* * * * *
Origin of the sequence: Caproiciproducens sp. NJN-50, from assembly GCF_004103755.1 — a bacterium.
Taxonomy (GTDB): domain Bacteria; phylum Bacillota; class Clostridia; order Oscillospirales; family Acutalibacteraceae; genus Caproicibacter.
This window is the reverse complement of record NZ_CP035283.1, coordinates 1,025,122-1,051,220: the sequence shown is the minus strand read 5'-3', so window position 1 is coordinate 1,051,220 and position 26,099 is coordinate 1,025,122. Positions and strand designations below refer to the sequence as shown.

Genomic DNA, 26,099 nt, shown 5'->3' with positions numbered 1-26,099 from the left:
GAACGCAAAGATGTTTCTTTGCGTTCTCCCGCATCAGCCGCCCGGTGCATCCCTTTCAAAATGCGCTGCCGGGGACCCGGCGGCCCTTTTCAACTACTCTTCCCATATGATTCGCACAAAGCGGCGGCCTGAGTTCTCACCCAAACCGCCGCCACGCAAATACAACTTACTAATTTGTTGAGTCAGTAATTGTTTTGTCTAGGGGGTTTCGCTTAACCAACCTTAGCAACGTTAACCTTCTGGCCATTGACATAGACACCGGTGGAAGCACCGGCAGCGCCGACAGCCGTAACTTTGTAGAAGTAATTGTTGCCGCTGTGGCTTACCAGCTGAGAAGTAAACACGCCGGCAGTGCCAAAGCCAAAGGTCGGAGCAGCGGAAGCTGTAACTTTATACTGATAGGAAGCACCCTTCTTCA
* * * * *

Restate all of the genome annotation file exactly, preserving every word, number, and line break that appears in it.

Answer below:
Origin of the sequence: Caproiciproducens sp. NJN-50, from assembly GCF_004103755.1 — a bacterium.
Taxonomy (GTDB): domain Bacteria; phylum Bacillota; class Clostridia; order Oscillospirales; family Acutalibacteraceae; genus Caproicibacter.
This window is the reverse complement of record NZ_CP035283.1, coordinates 1,025,122-1,051,220: the sequence shown is the minus strand read 5'-3', so window position 1 is coordinate 1,051,220 and position 26,099 is coordinate 1,025,122. Positions and strand designations below refer to the sequence as shown.

Genomic DNA, 26,099 nt, shown 5'->3' with positions numbered 1-26,099 from the left:
GAACGCAAAGATGTTTCTTTGCGTTCTCCCGCATCAGCCGCCCGGTGCATCCCTTTCAAAATGCGCTGCCGGGGACCCGGCGGCCCTTTTCAACTACTCTTCCCATATGATTCGCACAAAGCGGCGGCCTGAGTTCTCACCCAAACCGCCGCCACGCAAATACAACTTACTAATTTGTTGAGTCAGTAATTGTTTTGTCTAGGGGGTTTCGCTTAACCAACCTTAGCAACGTTAACCTTCTGGCCATTGACATAGACACCGGTGGAAGCACCGGCAGCGCCGACAGCCGTAACTTTGTAGAAGTAATTGTTGCCGCTGTGGCTTACCAGCTGAGAAGTAAACACGCCGGCAGTGCCAAAGCCAAAGGTCGGAGCAGCGGAAGCTGTAACTTTATACTGATAGGAAGCACCCTTCTTCA